From the days I first began as beekeeper, I can say pretty confidently that I’ve been a Beehooligan. “Beehooligan” is the term we coined to describe someone who doesn’t follow the standards or “conventions” of the larger group very well. As a matter of fact, a hooligan in general is someone who not only doesn’t follow along with “proper” or socially acceptable practices but pretty much enjoys tromping on them, through them and over them whenever it happens.
So it is with a “Beehooligan”. We not only don’t care what most folks think of as the acceptable way to go about things, we pretty much are oblivious to it or don’t pay much attention even if we do know.
Given that line of thinking, I could be described as a hooligan for almost my whole life. I do things my way win, lose or whatever the result. I’m not saying that makes me any better or worse than anyone else, just someone who marches rather haphazardly to my own madcap drummer.
In the beekeeping world, it not only has carried over, it has spilled over and run amok. From the beginning I have ever been the experimentalist and the guy who, for lack of a better way to say it, sees something and says “Hold my beer, watch this…” as I wade into the fray.
I’m the guy who will stand in the middle of the swarm cloud of bees as they move from one to the next place, laughing almost maniacally. Actually, there video of me doing just that somewhere on a local TV station. I’m the kind of fella who climbs up on a roof with just a ladder, a hive tool and a box and proceeds to hang over the side of the roof, nigh upside down to cut a hive out of the soffit. Why? Because it needed to be gotten and those were the things I had on me at the time to get it done with. Forget gravity and 30 foot drops. Ropes to secure myself? “Hunh?! Wish I’da thought of that before then. Oh well, too late to back out now…”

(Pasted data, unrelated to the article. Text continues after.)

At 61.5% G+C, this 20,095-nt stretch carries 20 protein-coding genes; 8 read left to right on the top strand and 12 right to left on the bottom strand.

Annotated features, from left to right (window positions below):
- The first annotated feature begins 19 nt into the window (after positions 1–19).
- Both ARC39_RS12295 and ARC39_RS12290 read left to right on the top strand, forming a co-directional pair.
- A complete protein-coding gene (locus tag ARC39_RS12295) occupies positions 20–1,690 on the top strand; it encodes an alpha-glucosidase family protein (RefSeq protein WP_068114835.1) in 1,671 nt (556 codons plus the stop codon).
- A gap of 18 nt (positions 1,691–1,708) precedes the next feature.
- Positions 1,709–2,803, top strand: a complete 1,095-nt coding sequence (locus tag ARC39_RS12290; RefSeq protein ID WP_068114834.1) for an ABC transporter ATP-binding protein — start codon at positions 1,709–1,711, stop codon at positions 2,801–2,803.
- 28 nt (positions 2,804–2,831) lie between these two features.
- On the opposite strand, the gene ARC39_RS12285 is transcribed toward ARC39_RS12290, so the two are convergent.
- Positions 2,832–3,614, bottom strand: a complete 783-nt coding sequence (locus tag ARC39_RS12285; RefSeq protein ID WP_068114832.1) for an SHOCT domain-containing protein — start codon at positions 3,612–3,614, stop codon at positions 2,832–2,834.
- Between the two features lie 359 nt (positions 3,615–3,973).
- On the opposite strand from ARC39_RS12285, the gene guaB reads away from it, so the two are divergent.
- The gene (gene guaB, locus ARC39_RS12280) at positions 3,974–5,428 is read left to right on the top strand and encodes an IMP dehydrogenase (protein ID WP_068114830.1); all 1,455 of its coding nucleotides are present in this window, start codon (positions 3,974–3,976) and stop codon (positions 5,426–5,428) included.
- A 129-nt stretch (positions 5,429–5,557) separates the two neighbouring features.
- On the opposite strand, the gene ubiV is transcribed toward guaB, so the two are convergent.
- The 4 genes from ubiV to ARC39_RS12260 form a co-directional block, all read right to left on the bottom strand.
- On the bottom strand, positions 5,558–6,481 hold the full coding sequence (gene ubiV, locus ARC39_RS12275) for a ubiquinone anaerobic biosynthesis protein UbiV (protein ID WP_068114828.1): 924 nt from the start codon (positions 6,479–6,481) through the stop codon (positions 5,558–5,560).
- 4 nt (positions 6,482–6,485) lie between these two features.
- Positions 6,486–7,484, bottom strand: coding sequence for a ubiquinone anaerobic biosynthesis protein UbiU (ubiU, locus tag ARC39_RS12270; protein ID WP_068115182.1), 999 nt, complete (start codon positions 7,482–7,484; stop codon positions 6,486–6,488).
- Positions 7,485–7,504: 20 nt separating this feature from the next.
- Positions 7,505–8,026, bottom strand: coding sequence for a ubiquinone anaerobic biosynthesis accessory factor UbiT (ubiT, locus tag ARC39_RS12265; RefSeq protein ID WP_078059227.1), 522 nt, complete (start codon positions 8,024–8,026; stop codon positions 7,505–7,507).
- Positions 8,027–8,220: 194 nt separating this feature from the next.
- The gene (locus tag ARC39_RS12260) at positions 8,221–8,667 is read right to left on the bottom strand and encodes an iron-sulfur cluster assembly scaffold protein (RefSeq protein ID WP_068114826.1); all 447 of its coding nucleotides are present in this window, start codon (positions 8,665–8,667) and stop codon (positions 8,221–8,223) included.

I don’t encourage people to go about beekeeping as I do. As a matter of fact, I frequently let people know that I am probably the example they ought NOT to follow. Everyone has something they can teach others, even if it’s what not to do. Ever heard the saying, “If it’s stupid but it works, then it’s not stupid.”? Yeah, I’m pretty sure whoever said that phrase had to have been watching me at some point in time.
I love my bees. I feel a passion for beekeeping that I often feel not many others understand or can appreciate the full depths or extent of. I always have questions that I want the answers to and apparently am too impatient to wait for “real” scientists or researchers to do it safely or appropriately first. I want to know and I want to know now so please stand out of my way because I’m going in head first.
I plan to share some of my experiences and stories from my own point of view going forward here. I truly believe that while teaching in a formal classroom or workshop setting is great, some things are taught best sometimes just by telling a story. Let me tell you about my individual successes and my failures. Let me tell you about that time I fell out of a tree trying to catch a swarm, and so on.
I think not only will you be entertained, you will also come away from reading about my experience and maybe learned something without having to experience it yourself. If nothing else, perhaps I can be your crash test dummy.